One of the greatest tragedies that can fall on a film is being forgotten in the shadow of a remake or a reinterpretation with a greater relevance in popular culture. Such a phenomenon happens equally with both great films and terrible films, such as John Carpenter’s The Thing (1982) or Rupert Wainwright’s The Fog (2005) – both of which are remakes which have overshadowed their predecessors in mainstream consciousness. Such a fate may soon fall on Dario Argento’s unnerving and influential horror film, Suspiria (1977). With a remake slated for release this year, and a screening of the recently discovered uncut version of the film coming to the Coral Gables Art Cinema, now’s a better time than ever to examine why this film from the creator of 1978’s Dawn of the Dead has developed its persistent cult following.
The opening titles of Paul Thomas Anderson’s latest film, Phantom Thread, enthrall the viewer into a tale of twisted love and obsessive passions through the delicacy and precision of the musical score – written by former guitarist of the band Radiohead, Johnny Greenwood. In Daniel Day Lewis’ final performance before retirement, he plays Reynolds Woodcook, a fashion designer consumed by his work. He dresses heiresses and princesses in his elegant and impressive London townhouse alongside his loyal sister Cyril, played by Leslie Manville, and together they preside over their team with fanatical efficiency. He is a man too preoccupied with his own work to worry about the trivial feelings of others, like the women he sees before meeting Alma.
Spring is a time for renewal and new beginnings. As you, our readers, might already know, FIU’s Film Studies Program has been working with the Film Initiative Underground and Sigma Tau Delta on developing the first annual Panther Film Festival (PFF) — a celebration of the creativity and imagination within our Panther filmmaking community. We are excited to announce that the first Meet & Greet of the Spring semester will be held next Friday, January 26th at GC 316 from 3 to 5 PM. Stop by to meet the members of our wonderfully diverse filmmaking community as you look to round out your crews ahead of the looming application deadlines, which have been extended.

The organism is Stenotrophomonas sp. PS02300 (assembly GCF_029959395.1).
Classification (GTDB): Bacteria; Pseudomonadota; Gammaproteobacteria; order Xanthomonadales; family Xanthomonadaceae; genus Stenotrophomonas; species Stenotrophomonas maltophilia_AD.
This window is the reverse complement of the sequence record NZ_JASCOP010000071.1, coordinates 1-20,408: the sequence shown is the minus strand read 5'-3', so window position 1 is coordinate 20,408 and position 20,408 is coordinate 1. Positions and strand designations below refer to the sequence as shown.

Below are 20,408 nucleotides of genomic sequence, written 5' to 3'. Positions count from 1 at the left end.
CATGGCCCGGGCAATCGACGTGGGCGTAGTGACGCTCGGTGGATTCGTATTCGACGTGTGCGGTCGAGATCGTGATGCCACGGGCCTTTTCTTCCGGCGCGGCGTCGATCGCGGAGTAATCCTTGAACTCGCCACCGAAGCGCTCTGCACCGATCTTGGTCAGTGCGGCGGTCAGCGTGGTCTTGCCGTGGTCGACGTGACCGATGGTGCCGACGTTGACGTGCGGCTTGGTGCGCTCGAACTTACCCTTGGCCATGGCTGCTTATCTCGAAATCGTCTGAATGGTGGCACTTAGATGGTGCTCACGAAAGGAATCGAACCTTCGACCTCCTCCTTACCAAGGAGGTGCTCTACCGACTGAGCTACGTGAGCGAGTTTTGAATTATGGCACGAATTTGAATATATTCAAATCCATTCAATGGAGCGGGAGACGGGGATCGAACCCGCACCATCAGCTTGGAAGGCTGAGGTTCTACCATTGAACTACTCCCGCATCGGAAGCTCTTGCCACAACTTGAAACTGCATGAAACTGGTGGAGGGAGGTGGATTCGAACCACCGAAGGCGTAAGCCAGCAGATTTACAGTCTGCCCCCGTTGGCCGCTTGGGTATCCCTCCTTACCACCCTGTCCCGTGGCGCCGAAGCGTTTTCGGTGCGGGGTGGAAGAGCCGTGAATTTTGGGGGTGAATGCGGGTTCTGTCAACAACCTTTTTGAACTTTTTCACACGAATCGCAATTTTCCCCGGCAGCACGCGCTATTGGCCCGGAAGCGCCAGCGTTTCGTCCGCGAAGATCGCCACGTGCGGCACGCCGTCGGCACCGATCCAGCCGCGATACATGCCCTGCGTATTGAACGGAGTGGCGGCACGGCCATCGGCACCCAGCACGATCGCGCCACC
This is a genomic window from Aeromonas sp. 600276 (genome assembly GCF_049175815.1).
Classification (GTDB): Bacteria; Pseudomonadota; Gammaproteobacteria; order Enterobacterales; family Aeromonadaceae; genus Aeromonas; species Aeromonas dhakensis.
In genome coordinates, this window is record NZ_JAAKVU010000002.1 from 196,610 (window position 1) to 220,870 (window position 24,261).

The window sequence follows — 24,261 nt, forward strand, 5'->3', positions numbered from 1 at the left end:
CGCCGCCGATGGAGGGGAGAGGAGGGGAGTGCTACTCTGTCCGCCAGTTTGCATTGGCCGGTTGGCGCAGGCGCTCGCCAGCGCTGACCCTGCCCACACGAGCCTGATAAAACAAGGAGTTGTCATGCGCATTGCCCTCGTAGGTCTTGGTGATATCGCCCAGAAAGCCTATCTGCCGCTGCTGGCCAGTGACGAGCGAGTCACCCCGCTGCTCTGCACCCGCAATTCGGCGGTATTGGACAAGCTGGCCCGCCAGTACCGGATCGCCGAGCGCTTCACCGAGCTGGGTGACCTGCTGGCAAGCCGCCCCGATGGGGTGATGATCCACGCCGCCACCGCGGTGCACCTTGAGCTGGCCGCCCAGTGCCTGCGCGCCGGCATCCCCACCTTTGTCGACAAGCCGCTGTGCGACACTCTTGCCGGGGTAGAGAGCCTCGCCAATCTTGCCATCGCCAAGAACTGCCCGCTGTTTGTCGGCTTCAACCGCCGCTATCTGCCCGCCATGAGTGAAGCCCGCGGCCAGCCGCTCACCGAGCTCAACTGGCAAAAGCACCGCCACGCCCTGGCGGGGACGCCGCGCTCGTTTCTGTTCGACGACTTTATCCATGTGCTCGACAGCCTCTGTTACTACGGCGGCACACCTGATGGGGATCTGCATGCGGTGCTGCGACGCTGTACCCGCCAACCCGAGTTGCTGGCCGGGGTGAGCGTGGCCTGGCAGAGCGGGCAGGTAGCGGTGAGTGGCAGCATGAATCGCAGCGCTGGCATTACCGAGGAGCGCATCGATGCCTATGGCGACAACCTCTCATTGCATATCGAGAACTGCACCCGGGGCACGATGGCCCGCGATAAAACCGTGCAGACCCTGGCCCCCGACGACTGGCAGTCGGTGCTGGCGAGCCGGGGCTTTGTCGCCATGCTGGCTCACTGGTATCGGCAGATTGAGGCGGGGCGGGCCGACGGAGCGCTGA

Another school year, another endless stream of papers, exams, and stresses. It’s a good thing that the Film Initiative is back with a whole new slate of events ready to bring some well-needed escapism into your life. From weekly movie screenings – starting with a screening of “Back To The Future” January 18th in GL100A at 7:00 pm – to watching newly released films in theaters to game nights. All culminating with our major event at the end of the semester, The Panther Film Festival.
Are you an Outlaw or a Regulator? Christian Gudegast’s Den of Thieves (2018) pushes the viewers to choose. The movie premiered at Regal Cinemas of South Beach with noteworthy appearances from stars O’Shea Jackson Jr., Pablo Schreiber, Curtis “50 cent” Jackson, and Gerard Butler. Before the picture began, Butler, who also produced the film, discussed the feature’s six-year filmmaking process. Comedically, 50 cent continued with explaining their two weeks of military and police tactical training. As the laughter and applause slowly diminished simultaneously with the lights, the widescreen lit with the viewer promptly thrown right into the action.
January 10th marked the Monsters in the Shape of Water: An Exploration of Genre discussion panel, hosted in collaboration between the Coral Gables Art Cinema and Books & Books. Moderated by Javier Chavez, the Associate Director of the Coral Gables Art Cinema, Miami Herald writer Rene Rodriguez as well as directors Andres and Diego Meza-Valdes assembled at Books & Books to discuss Guillermo Del Toro’s film, The Shape of Water (2017), as well as the nuances of genre with the attending audience. Despite additional seating being brought out twice, the packed panel discussion saw additional members of the audience standing to the sides of the room to listen and engage in the conversation.
The Man Who Invented Christmas, based on the book by FIU’s own creative writing professor Les Standiford, closes its theatrical run with five matinee screenings at the Coral Gables Art Cinema this Thursday, December 28 through Monday, January 1. Come out this Friday afternoon (12/29) at 1:30 for a special screening and Q&A with Les Standiford and the film’s executive producer, Mitchell Kaplan (of Books & Books). Tickets available here.